You may have heard the term “Two-Spirit” tossed around without actually knowing the meaning behind it — perhaps because it’s often been co-opted by non-Native people.
Two-Spirit is a modern umbrella term to describe Indigenous people who embody both a feminine and masculine energy and have traditionally held a number of important social and spiritual roles in their tribes.
“As it’s been told to me, if the morning is male and the evening is female, then Two-Spirits are the dusk,” Cherokee Two-Spirit musician Tony Enos told HuffPost. “We were then, and are still, the balance-keepers in our living Indigenous cultures.”
The term was coined by Elder Myra Laramee in 1990 at a Native American and First Nation LGBTQ conference in Winnipeg, Canada, (though the concept has existed in Native cultures long before that) to unite the various queer identities and expressions among Indigenous people.
“The term was intentionally introduced by Native people with the goal of finding common ground and helping educate about traditional teachings in a contemporary context,” Passamaquoddy Two-Spirit artist Geo Neptune explained in a video for Them.com.
Tribal nations have their own terms for and understanding of what it means to be Two-Spirit. Some individuals prefer to use words from their Indigenous languages, rather than adopting the pan-Indian term “Two-Spirit,” according to the Indian Health Service website.
Before colonization, Native communities embraced the Two-Spirit identity. But the Europeans’ homophobic attitudes and binary understanding of gender led to its erasure.
“The traditional place and role that we held among our people was taken from us and deemed an ‘abomination,’” Enos said. “The modern Two-Spirit movement is a reclamation of that traditional role and place among our people.”
The role of Two-Spirits
Historically, Two-Spirit people were honored members of their tribes, and occupied roles such as visionary, artist, healer, matchmaker, counselor and warrior. These individuals often carried out duties that were traditionally assigned to both men and women.
Matthew Reed, a Two-Spirit from the Pueblo of Laguna tribe, told HuffPost that according to his father, Two-Spirits in their community would live and dress “according to who they were called to be.”
For example, a Two-Spirit person might hunt and go to war, while also taking on domestic tasks like cooking or child-rearing.
Being Two-Spirit is also about “the spirit of our connection to our history, our culture, our traditions, and the lands in which we live,” human rights activist Albert McLeod, co-director of the Two-Spirited People of Manitoba, told USA Today, “but also the spirit of inclusion in our families, our communities, and our nations.”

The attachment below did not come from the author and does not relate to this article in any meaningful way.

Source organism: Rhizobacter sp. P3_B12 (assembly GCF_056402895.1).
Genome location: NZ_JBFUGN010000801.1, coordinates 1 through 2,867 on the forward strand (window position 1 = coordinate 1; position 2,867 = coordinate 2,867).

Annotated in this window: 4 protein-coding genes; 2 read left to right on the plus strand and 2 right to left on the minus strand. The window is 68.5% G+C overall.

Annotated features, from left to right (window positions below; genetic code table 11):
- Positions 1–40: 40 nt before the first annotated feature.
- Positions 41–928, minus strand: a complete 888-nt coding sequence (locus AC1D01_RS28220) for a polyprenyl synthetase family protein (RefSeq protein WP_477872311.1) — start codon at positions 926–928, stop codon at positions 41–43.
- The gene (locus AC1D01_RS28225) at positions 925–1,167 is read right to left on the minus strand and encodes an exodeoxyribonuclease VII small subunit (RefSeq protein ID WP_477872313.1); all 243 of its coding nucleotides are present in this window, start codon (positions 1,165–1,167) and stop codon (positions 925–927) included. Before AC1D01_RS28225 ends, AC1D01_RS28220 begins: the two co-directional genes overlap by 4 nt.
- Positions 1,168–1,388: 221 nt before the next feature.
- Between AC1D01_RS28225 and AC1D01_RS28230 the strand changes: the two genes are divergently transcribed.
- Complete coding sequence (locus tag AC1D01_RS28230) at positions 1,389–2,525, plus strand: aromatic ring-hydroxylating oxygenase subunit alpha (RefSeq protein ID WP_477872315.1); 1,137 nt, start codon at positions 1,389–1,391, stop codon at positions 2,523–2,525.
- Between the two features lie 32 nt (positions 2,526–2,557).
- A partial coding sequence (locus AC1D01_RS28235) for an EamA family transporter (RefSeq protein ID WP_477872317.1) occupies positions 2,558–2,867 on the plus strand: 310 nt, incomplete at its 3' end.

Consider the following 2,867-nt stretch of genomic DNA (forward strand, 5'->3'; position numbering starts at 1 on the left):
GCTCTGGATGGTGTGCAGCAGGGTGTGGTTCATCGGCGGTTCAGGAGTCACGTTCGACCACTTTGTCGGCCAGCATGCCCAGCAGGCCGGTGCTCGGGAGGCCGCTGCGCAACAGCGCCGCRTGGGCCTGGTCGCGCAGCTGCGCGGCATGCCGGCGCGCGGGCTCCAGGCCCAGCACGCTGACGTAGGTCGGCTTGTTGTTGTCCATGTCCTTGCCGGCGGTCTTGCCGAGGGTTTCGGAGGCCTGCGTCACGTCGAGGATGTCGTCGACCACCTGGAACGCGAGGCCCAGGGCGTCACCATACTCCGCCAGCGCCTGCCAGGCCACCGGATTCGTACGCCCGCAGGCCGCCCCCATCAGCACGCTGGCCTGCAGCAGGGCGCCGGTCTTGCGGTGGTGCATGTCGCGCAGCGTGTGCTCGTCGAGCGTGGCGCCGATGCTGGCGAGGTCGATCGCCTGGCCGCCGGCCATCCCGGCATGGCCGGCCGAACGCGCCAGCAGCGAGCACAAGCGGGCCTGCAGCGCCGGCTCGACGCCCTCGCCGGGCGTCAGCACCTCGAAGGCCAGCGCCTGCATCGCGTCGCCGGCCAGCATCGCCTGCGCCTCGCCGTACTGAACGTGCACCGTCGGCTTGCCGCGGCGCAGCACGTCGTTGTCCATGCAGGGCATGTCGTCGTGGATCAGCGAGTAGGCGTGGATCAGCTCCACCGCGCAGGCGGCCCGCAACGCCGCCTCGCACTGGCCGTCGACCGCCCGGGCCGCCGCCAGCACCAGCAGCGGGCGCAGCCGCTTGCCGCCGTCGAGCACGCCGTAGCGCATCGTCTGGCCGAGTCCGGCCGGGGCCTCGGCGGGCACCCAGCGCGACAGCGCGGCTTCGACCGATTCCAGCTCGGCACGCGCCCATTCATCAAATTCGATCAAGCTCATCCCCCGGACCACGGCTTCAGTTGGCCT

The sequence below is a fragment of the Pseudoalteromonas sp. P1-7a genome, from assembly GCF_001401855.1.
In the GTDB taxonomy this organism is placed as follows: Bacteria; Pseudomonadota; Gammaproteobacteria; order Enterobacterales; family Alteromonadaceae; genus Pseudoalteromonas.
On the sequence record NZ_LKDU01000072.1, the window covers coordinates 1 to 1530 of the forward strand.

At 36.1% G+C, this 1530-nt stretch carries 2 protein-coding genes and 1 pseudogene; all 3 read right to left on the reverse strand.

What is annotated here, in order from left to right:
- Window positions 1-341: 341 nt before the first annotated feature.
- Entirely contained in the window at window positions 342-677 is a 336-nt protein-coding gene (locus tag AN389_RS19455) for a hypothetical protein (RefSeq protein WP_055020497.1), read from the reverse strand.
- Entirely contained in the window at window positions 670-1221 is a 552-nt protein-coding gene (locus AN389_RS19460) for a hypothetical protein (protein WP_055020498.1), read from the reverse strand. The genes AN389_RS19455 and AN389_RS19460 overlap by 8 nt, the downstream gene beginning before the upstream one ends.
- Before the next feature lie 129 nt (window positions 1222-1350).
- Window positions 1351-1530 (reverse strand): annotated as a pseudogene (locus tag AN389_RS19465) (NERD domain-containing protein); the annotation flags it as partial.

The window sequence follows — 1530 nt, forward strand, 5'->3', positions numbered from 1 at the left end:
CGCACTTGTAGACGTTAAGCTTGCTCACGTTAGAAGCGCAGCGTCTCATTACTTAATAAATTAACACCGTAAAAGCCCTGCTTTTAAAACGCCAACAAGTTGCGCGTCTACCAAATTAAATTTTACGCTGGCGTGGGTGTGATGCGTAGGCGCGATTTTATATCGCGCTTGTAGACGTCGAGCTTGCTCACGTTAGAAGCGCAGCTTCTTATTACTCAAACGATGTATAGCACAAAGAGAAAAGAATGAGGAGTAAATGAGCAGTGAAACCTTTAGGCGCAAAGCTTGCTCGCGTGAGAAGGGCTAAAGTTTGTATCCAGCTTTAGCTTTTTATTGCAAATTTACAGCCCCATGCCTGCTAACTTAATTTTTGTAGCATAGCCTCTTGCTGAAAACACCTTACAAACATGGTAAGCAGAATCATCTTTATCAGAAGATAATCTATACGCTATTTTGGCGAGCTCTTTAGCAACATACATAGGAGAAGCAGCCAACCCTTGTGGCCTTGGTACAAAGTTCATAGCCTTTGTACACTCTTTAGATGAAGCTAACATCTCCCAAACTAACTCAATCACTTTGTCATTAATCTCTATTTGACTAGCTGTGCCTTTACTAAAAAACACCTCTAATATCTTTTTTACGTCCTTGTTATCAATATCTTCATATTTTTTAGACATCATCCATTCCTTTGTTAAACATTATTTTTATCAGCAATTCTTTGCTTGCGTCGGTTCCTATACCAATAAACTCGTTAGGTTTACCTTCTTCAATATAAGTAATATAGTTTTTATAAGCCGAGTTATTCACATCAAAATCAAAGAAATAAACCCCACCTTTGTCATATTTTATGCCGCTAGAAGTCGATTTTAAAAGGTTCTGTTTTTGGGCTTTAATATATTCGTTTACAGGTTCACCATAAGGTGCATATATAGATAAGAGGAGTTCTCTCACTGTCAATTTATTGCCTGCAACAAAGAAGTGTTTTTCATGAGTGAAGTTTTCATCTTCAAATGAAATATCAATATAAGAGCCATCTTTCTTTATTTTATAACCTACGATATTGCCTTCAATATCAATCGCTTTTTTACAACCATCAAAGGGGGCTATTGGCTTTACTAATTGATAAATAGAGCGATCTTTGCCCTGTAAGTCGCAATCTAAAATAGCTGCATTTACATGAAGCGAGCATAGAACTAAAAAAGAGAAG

“A lot of people assume it is particularly about gender identity or biological sex,” he continued. “But myself, I think it’s a more deeper meaning to it in terms of spiritual connection to the land, and to our peoples.”
To Reed, being Two-Spirit is about honoring traditions and being of service to others, he said.
“It is not necessarily a statement saying ‘I am here,’ but rather saying, ’how can I be of service?’” he said. “Whatever roles were taken from us during the conquest are not for others to give back but rather for Two-Spirits to resume in their communities. For me that means taking part in our traditional ceremonies [and] preserving our heritage by learning and teaching.”
Enos also cited the Two-Spirit gift of being able “to see the world through the lens of both a male and female spirit.” For him, he said, being Two-Spirit is also about “caring for our youth and elders.”
It’s important to note that with hundreds of Indigenous tribes come “hundreds of different traditions, languages, songs, prayers, and even roles for Two-Spirits,” Enos added. “We are not a monolithic people.”
PSA: The term is reserved for Indigenous people only
In a 2018 interview with Billboard, singer Jason Mraz opened up about his sexuality and the experiences he’s had with both men and women, using the word “Two-Spirit” to describe his identity.
“It was like, ‘Wow, does that mean I am gay?’ And my wife laid it out for me. She calls it ‘two spirit,’ which is what the Native Americans call someone who can love both man and woman. I really like that,” Mraz told the publication.
He later apologized on Twitter “for misunderstanding and misusing the term.”
Two-Spirit is “not a poetic way for non-Native LGBTQ people to express themselves,” as Neptune explained in the Them.com video.
Reed said that non-Indigenous people claiming to be Two-Spirit is “reminiscent of colonizers and conquerors taking our identity away from us.”
“We welcome allys but Two-Spirit is for Indigenous peoples only,” he said. “A non-Native would or should not claim to be of Navajo descent because they felt a kinship.”